M*CARBO Brotherhood

Recommended Microcompact For Backup Gun


#21

Back to the SCCY, I have seen the youtube torture test videos and they are impressive!

Accuracy is good, I don’t have a lot of issues with the DAO trigger other than the long reset. (I can see short stroking the trigger in a high stress situation)

My son in law works a garbage route, out at 3am and sees some pretty bad behavior. He keeps one in the pocket of his coveralls.

My wife is a nurse, not allowed to carry in the hospital but wants one in her car for when she pulls the late shifts.

They both chose the SCCY for the same reason, it is a cheap,almost disposable weapon that they would not cry about if gets banged up, lost, or stolen.


#22

I feel the same way about Glocks. Not expensive, dead nuts reliable, available everywhere, “ugly”, etc. We all have our different “levels”/preferences. :+1:


#23

@Wedge true, $199 still cheaper than $550!

But I agree with every point you make.


#24

I paid $425 for my G43 with no discount of any sort. LOL


#25

@wedge well thats is a pretty good price, no arguments from me!

You know I always tell new shooters/students who ask me what kind of handgun to buy to look at a Glock. “You may not love it, but you wont hate it, and it is proven reliable”.

That said I still like the Walther PPQ better! :grin:


#26

Who knows, I might like it better, too. I’ve never even handled one. LOL


#27

@Wedge. Dude…try it, you will like it!


#28

I’ve pulled the trigger on a PPQ, just dry fire, but it’s lovely. I’m probably gonna go for the M&P 2.0 cus that’s what I’ve got extensive training and experience with (like Wedge with Glocks), but the PPQ is appealing.

I’ll look at the Kahr, seems a little pricier but might be the way to go if I want 9mm, seems to be the smallest option so far in that caliber.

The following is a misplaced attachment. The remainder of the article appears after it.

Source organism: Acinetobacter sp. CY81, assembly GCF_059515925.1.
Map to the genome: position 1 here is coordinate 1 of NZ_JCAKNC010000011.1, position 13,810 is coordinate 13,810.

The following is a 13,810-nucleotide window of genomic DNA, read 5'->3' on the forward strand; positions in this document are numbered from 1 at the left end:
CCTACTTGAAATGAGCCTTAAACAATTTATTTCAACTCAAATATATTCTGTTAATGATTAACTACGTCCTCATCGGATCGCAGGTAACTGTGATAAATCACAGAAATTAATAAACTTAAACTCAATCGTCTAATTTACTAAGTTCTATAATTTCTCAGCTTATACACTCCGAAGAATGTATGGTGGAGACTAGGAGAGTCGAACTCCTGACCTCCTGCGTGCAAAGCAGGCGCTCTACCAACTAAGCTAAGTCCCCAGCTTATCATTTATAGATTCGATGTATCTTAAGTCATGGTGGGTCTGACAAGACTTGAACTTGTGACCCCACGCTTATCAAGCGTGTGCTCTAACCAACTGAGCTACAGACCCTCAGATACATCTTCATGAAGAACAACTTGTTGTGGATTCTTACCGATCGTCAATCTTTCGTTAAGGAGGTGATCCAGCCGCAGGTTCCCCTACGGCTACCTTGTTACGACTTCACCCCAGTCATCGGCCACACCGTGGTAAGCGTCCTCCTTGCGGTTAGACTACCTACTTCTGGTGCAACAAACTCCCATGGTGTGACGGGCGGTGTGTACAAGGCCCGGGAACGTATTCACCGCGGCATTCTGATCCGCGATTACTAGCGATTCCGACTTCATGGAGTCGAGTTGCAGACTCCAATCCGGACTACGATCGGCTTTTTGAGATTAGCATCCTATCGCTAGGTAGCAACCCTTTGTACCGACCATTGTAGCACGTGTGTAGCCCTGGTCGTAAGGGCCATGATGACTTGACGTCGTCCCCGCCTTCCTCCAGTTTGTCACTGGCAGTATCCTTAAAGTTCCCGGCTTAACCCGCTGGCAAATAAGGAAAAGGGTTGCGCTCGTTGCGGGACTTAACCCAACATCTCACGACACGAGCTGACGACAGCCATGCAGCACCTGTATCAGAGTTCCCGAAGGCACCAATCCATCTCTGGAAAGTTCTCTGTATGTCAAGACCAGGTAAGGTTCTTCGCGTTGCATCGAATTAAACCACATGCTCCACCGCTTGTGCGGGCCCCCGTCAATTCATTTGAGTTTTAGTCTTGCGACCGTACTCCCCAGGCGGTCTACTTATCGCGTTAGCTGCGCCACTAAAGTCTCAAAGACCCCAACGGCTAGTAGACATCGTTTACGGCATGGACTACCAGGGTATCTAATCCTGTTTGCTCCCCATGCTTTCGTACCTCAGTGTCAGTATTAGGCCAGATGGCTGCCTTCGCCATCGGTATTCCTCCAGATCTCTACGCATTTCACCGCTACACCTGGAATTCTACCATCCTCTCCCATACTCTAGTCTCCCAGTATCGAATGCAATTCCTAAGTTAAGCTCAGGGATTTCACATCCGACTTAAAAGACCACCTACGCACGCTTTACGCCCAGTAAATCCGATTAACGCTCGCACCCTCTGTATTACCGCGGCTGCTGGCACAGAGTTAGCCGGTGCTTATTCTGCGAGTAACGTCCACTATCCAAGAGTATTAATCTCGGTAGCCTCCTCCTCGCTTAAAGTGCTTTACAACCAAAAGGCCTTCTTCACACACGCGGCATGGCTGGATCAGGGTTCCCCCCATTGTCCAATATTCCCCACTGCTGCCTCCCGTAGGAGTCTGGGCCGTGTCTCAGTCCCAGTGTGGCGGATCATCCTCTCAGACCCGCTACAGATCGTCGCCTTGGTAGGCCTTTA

#29

Take a look at the less expensive Kahr CW9, too. From everything I’ve read, it’s just as reliable as the more expensive PM9. It’s pretty much the same pistol (same exact size), but the CW9 is cheaper because they didn’t put as much work into the finishing (less pretty machining, stamping versus engraving for markings, etc) and I believe the barrel has a different type of rifiling. But, they both have the same Elite trigger group.

Can’t remember if you said .380 was an option, but Kahr also has a P380 and the less expensive CW380 that are freakin’ tiny. Smaller than the G42.


#30

I had a Kahr CT380 and loved it, until I got to about the 200 round mark. The problem is that the frame is polymer and the trigger pin is steel. After repeatedly shooting it, that steel trigger pin will eventually begin to eat a hole in the polymer frame and turn the trigger pin hole from round to oval. The trigger pin begins to repeatedly walk out once it loses its retention shape. Since the serial is part of the frame and the only way to fix (not correct) the problem is to give me a new frame, I knew when I sent it off to be fixed I would get a new serial. A new serial is considered a new gun so my own replacement framed gun from Kahr repair had to be shipped to an FFL where I had to go through a background check and pay a transfer fee to get my own gun back. I was so pissed I turned around and sold it. I like to shoot my guns and the problem would have just come right back.